This past weekend was the local Gamekeepers' Fair, sort of a trade show with assorted 'keeper necessities all in one place. As a rule, gamekeepers are solitary creatures averse to shopping and to leaving their pheasants alone too long. However, if you sell guns and duck burgers alongside shirts, coats, and shoes, you can lure keepers out of their winter dens, at least for a day.

Mike buys his tattersall shirts for each year's shoot season here. Then last year's best shirts become this year's work shirts - all will have L-shaped barbed wire tears, torn sleeves, half their original buttons, and frayed collar by July. I needed a new bone saw for butchering (its predecessor was weak and succumbed to metal fatigue), and a day away from the estate - I got both. We watched ferreting demonstrations, and the working gun dog parade. I had hoped to replace a couple of dinner plates we broke since last year - of course we get our dishes at the game fair! - but our supplier wasn't there.

This only gives Mike an excuse to continue eating his dinner straight out of the pan it was cooked in.

Mike needed to replace his canvas waistcoat this year. It survived two hard seasons admirably; the zipper was missing teeth, the pockets had no bottoms left, but the canvas was sturdy and hard wearing. I hate throwing anything away so I used the heavy canvas to make a couple of dog training dummies:

Handmade (top) vs store bought (bottom)

I whipped up three dummies - a 2lb, a 1lb, and a puppy dummy - on my sewing machine while I drank my coffee. The heavy dummies are filled with wheat I scooped out of the chicken feeder, and the grey strap was filched from a worn-out horse rug. I used the waistcoat's quilted lining to stuff the puppy dummy, so it's light and has good mouth-feel to encourage retrieving.

Handmade (L) and store bought (R)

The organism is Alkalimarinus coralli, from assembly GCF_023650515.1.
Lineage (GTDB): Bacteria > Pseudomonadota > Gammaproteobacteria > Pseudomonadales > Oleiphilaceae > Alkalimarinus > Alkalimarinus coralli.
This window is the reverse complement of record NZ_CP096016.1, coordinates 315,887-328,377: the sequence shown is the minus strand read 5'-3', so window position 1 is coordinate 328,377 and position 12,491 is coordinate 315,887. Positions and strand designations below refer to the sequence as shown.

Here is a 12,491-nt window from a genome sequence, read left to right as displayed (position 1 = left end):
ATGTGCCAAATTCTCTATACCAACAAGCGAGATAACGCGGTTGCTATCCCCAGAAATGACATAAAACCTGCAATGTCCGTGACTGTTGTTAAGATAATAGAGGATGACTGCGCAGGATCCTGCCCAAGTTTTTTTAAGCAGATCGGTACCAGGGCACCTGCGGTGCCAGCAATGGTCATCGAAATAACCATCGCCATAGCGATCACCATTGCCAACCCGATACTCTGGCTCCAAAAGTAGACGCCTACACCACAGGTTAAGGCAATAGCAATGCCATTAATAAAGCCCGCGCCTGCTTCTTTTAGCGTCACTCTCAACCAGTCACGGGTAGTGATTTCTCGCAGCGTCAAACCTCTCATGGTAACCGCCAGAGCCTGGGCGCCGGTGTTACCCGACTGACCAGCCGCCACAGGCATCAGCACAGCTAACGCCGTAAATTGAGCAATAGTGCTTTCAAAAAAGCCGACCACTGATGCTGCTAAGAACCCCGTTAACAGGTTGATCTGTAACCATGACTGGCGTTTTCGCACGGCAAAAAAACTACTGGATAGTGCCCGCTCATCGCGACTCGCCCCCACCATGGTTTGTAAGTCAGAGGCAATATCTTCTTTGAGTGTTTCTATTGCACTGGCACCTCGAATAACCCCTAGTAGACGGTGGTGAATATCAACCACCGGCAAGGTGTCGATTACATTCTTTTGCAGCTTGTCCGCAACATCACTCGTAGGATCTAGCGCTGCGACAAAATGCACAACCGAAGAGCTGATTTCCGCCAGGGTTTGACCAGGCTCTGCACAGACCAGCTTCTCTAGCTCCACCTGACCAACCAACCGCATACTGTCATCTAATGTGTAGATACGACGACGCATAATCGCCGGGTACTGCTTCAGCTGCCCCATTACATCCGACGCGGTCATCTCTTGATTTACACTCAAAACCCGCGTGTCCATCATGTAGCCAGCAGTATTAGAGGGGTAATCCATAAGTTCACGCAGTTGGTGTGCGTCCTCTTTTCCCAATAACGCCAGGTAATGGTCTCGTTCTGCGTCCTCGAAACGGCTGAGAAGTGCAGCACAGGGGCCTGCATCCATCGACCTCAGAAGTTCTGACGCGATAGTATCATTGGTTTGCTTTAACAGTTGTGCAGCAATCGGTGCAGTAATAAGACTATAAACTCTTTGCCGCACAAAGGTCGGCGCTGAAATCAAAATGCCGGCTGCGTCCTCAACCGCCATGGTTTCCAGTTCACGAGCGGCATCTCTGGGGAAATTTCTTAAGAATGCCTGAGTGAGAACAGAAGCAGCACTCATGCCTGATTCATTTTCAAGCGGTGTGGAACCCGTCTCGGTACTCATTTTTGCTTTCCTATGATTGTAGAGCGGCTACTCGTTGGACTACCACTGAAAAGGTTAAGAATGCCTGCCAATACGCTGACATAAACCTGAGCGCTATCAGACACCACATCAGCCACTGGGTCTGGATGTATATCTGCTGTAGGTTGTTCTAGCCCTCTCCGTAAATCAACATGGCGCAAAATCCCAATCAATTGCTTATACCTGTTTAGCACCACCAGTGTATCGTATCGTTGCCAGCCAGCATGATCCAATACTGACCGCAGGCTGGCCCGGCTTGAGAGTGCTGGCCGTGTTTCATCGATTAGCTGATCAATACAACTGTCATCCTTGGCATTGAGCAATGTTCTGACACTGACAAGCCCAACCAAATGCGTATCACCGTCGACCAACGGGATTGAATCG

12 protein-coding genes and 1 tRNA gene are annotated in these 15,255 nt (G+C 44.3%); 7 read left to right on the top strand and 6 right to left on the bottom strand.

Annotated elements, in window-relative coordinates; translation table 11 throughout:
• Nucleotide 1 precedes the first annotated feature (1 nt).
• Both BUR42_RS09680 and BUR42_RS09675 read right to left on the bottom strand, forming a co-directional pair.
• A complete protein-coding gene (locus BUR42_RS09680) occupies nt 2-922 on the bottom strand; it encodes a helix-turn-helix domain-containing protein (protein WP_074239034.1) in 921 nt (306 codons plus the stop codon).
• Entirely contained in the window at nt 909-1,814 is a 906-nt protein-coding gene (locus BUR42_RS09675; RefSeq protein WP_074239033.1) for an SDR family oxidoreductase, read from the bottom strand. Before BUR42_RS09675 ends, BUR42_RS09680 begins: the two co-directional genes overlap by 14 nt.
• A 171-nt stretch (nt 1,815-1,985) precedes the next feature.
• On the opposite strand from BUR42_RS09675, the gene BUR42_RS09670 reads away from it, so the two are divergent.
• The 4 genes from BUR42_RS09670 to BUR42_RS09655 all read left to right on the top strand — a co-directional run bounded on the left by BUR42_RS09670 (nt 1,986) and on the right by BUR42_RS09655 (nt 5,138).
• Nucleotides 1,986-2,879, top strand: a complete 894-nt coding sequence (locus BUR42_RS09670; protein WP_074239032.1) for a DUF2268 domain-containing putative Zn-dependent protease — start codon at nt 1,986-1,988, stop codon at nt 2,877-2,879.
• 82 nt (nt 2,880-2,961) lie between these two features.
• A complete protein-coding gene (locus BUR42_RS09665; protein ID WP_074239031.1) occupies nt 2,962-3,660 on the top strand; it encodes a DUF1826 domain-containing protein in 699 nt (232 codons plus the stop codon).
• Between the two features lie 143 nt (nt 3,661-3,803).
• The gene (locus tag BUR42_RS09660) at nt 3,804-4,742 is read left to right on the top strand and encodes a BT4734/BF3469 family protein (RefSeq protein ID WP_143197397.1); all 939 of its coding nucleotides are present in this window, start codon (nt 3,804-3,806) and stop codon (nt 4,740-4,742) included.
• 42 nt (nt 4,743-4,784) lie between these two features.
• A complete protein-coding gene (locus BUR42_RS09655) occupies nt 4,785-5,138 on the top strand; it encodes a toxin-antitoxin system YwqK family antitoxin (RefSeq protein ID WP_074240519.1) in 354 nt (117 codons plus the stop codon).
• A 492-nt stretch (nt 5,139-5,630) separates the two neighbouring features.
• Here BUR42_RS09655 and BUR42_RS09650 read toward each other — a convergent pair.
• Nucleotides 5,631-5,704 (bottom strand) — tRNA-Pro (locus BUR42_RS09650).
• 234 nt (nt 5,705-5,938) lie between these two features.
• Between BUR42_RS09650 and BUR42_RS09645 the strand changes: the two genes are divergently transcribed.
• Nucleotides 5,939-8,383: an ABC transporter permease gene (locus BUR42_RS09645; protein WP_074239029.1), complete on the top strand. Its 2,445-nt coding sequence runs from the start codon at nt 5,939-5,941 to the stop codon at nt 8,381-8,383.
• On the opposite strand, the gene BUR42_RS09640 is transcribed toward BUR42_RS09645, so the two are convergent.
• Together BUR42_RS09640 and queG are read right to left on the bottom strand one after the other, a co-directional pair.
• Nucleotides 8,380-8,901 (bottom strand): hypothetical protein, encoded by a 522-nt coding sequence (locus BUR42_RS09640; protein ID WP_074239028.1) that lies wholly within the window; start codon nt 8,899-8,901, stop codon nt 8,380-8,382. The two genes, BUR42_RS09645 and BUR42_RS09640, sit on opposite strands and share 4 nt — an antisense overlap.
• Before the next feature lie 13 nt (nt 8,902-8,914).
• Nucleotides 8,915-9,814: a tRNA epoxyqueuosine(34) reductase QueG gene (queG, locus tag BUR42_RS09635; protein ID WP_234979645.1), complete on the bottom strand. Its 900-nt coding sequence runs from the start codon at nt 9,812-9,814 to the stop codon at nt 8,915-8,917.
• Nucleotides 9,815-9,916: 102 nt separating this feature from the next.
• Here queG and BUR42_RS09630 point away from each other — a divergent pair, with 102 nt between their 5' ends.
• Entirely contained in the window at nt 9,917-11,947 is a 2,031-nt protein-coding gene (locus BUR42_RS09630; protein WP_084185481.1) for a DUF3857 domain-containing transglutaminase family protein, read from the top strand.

The dummies were so simple to make: two seams, a bit of filling, then sew in a strap if you like. I'm not skilled enough to sew dog coats, and rely on my Aunt and my sister for that sort of quality, technical sewing, but it felt good to re-use what I had, instead of simply ditching it. And, the money I saved will pay for us to attend next year's gamekeeper fair. 

I just hope Mike's waterproof overtrousers can last that long.

Wednesday, 6 March 2013

All flesh is grass

I'm desperate for spring to hurry up and get here, just so the soil will warm up and the grass will grow. The horses are grazing between the apple trees in a nearby orchard, because their paddock is exhausted-

I let them out late morning, and lure them back home with a bucket of feed in the afternoon, just before going home to make our dinner. I paid a local farmer to roll the paddock. It cost me the same as a fancy bottle of that hair goo that makes my frizz into curls, so I'll do without the goo and wear a hat. Good grass is everything.

My uncle Bernard stopped in this past weekend to visit, on his way to Germany. He brought me this hostess gift: a floating pheasant dummy from the Las Vegas SHOT show, modelled here by Quincy-

My family are great gift givers.

I returned the kindness by making him re-roof the horse shelter with me. If he'd stayed one more day, he would have been milking sheep, because I made a blunder: I weaned the lambs, but moved their mothers to rich grass instead of the lambs.

I knew it was wrong after I'd done it, and called my friends to double-check. Now I had ewes on good grass with no lambs to suckle the bounty of milk I'd just created. And, without the milk and only tired ley to feed them, the lambs would go backwards.

Stupid, stupid, stupid...

After berating myself for a bit, I chalked it up to inexperience and set about swapping mothers and babies. First I had to find the flock in this fog -

Then catch the flock, pen them and separate out the lambs. Again. -

I trailered the lambs to their new field on the estate. They are grazing a small enclosure in preparation for Mike's new rearing sheds to go up, so the lambs are fattening and earning their keep as picturesque lawnmowers. I sent L815 and Grumpy ewe along with the lambs as chaperones. Both - if pregnant - are due to give birth late April / early May, so need some good forage.

I had penned and trailered the lambs' mothers back to Milkweed the night before, and left them in the sheds. I milked the ewes before letting them out to prevent mastitis, and even saved the milk to make a cheese culture. It was a small recompense for my mistake.

C'mon Spring!